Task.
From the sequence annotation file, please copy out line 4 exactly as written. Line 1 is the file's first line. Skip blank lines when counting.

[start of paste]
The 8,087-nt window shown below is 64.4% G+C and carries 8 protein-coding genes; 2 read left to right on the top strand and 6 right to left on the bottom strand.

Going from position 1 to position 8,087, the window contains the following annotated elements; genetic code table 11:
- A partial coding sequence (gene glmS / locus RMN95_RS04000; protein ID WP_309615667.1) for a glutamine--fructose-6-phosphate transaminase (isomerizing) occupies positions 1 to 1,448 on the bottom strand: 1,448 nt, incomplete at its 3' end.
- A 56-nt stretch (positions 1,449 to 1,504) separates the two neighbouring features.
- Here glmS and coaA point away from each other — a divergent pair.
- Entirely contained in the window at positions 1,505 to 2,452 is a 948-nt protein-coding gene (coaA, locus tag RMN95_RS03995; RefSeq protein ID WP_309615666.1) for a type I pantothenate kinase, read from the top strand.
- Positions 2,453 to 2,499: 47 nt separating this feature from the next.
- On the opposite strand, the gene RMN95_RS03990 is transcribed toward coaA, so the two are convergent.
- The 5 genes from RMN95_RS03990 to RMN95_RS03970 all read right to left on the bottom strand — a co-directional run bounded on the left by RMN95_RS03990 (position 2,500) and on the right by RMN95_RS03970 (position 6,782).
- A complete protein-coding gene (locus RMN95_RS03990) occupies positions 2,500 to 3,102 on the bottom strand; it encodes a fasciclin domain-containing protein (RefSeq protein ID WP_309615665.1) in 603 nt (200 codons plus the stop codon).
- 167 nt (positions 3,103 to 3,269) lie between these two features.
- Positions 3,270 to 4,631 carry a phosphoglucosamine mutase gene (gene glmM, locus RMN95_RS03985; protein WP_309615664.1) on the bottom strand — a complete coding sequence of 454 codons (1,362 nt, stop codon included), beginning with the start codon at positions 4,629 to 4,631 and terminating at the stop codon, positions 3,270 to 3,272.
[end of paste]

- A 56-nt stretch (positions 1,449 to 1,504) separates the two neighbouring features.